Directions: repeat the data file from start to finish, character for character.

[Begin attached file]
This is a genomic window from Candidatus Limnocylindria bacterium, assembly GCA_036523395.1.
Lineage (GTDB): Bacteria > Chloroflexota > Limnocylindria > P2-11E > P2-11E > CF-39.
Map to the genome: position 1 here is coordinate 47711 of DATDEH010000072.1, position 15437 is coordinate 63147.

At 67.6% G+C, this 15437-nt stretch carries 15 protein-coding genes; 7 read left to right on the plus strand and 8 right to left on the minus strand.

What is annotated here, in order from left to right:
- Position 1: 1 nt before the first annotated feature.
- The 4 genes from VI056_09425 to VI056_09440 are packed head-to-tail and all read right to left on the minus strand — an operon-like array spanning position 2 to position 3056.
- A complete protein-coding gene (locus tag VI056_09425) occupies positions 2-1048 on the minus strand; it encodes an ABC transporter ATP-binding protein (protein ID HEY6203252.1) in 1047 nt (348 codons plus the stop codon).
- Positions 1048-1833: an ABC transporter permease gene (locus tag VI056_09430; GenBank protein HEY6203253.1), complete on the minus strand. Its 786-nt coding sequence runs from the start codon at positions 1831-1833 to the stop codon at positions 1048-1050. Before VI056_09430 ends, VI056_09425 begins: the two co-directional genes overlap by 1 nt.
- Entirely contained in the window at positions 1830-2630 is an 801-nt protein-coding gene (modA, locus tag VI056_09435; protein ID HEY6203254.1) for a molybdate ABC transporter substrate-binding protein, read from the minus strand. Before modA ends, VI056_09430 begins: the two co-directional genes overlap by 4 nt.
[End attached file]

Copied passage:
This is a genomic window from Candidatus Limnocylindria bacterium, assembly GCA_036523395.1.
Lineage (GTDB): Bacteria > Chloroflexota > Limnocylindria > P2-11E > P2-11E > CF-39.
Map to the genome: position 1 here is coordinate 47711 of DATDEH010000072.1, position 15437 is coordinate 63147.

At 67.6% G+C, this 15437-nt stretch carries 15 protein-coding genes; 7 read left to right on the plus strand and 8 right to left on the minus strand.

What is annotated here, in order from left to right:
- Position 1: 1 nt before the first annotated feature.
- The 4 genes from VI056_09425 to VI056_09440 are packed head-to-tail and all read right to left on the minus strand — an operon-like array spanning position 2 to position 3056.
- A complete protein-coding gene (locus tag VI056_09425) occupies positions 2-1048 on the minus strand; it encodes an ABC transporter ATP-binding protein (protein ID HEY6203252.1) in 1047 nt (348 codons plus the stop codon).
- Positions 1048-1833: an ABC transporter permease gene (locus tag VI056_09430; GenBank protein HEY6203253.1), complete on the minus strand. Its 786-nt coding sequence runs from the start codon at positions 1831-1833 to the stop codon at positions 1048-1050. Before VI056_09430 ends, VI056_09425 begins: the two co-directional genes overlap by 1 nt.
- Entirely contained in the window at positions 1830-2630 is an 801-nt protein-coding gene (modA, locus tag VI056_09435; protein ID HEY6203254.1) for a molybdate ABC transporter substrate-binding protein, read from the minus strand. Before modA ends, VI056_09430 begins: the two co-directional genes overlap by 4 nt.